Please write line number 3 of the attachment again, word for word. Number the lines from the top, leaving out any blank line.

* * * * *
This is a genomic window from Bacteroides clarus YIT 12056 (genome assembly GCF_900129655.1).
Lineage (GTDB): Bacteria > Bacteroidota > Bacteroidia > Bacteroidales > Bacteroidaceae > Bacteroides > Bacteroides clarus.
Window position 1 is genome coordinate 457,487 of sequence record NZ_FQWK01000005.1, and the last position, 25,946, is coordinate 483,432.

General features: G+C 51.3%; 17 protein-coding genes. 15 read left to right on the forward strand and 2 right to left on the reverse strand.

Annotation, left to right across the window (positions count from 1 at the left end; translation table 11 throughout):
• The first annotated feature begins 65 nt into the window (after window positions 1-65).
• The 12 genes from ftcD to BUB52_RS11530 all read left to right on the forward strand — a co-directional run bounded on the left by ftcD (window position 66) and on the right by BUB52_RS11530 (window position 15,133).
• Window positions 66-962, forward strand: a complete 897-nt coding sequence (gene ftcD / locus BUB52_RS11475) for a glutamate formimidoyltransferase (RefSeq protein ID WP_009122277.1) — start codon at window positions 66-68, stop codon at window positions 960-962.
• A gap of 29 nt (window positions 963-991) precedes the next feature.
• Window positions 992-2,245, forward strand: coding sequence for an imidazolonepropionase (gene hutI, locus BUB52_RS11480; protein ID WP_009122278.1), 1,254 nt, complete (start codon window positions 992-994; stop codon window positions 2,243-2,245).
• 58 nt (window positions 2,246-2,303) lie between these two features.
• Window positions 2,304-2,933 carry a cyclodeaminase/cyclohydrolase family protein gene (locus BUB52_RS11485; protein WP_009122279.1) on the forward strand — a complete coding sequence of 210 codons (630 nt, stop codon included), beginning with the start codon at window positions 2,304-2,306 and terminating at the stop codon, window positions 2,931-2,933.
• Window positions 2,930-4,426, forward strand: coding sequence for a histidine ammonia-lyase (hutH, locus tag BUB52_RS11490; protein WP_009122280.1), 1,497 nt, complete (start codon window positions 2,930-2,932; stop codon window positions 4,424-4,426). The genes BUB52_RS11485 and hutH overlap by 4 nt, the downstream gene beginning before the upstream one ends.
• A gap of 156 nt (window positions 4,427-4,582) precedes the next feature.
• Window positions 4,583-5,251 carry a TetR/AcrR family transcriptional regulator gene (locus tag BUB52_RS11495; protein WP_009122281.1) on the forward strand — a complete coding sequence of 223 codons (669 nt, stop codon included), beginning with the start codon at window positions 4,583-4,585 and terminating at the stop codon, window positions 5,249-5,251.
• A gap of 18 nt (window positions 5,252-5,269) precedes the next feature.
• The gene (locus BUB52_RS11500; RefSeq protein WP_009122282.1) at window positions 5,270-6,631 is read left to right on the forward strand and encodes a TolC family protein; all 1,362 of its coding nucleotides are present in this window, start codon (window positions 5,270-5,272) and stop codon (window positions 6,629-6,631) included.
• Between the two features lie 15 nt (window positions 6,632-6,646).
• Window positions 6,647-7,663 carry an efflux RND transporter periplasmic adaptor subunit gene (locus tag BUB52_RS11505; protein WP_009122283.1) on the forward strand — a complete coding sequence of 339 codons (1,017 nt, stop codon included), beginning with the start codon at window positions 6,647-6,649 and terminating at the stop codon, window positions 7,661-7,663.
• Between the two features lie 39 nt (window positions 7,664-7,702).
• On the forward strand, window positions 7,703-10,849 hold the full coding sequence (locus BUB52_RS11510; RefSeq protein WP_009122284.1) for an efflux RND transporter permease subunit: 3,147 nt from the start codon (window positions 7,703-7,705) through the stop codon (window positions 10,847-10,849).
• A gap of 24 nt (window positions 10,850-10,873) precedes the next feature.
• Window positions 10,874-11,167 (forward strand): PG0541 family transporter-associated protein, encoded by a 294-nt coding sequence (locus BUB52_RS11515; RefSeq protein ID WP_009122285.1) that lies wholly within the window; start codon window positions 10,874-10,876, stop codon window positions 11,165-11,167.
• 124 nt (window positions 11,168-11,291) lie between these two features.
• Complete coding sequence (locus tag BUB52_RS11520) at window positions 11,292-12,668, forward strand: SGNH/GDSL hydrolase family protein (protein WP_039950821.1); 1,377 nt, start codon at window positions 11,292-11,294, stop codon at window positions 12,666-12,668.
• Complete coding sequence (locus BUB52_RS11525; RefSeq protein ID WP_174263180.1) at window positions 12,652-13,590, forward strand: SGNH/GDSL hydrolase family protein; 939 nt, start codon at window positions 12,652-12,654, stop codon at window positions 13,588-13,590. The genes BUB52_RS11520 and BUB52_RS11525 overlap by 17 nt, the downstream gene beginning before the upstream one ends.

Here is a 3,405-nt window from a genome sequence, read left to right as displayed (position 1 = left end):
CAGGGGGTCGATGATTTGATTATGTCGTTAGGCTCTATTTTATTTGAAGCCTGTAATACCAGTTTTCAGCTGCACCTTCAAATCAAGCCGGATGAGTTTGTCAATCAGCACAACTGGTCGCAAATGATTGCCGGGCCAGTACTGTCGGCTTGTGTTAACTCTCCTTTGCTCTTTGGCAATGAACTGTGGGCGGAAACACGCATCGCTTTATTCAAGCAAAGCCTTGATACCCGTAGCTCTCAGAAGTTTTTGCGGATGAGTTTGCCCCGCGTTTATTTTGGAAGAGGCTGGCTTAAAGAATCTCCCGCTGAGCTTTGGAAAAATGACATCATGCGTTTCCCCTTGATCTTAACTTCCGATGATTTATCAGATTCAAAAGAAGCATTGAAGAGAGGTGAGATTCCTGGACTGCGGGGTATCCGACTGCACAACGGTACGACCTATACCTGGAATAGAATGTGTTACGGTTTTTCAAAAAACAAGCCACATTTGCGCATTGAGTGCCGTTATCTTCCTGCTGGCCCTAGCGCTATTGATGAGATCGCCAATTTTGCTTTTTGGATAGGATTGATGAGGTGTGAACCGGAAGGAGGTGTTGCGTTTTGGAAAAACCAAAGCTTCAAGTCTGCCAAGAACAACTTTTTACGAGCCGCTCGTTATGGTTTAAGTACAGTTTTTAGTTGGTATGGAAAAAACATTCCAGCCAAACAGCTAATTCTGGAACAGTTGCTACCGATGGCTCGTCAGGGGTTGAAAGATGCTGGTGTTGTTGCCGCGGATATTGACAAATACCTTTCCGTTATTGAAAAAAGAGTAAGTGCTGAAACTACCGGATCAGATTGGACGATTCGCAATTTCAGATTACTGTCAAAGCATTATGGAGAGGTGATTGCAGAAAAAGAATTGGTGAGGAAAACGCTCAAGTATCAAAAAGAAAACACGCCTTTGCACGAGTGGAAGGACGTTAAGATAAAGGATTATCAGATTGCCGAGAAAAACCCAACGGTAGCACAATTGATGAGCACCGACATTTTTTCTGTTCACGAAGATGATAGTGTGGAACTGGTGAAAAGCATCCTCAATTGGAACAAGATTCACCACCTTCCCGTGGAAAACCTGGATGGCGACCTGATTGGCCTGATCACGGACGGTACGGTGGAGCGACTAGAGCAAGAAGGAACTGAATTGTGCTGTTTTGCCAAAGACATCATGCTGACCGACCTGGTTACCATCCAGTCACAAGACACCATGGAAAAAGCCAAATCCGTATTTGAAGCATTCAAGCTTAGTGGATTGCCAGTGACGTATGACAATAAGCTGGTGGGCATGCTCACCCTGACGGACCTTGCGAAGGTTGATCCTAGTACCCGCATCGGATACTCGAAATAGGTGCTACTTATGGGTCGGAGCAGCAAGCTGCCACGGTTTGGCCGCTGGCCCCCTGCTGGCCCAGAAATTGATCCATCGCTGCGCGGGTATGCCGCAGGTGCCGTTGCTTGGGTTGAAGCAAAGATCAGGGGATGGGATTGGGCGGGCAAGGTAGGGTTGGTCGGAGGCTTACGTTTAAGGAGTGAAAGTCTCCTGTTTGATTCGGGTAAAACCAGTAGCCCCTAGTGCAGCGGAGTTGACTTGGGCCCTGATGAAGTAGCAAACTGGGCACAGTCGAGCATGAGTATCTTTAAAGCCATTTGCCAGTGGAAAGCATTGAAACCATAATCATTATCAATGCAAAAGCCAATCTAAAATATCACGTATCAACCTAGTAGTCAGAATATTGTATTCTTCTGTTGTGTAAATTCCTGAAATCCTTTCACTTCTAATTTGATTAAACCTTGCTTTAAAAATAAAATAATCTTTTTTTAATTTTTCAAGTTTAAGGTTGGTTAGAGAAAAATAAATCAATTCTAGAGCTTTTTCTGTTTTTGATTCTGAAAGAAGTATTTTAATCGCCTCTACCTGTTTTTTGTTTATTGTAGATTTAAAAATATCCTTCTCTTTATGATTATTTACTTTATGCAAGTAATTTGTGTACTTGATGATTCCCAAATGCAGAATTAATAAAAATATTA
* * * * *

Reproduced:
Window position 1 is genome coordinate 457,487 of sequence record NZ_FQWK01000005.1, and the last position, 25,946, is coordinate 483,432.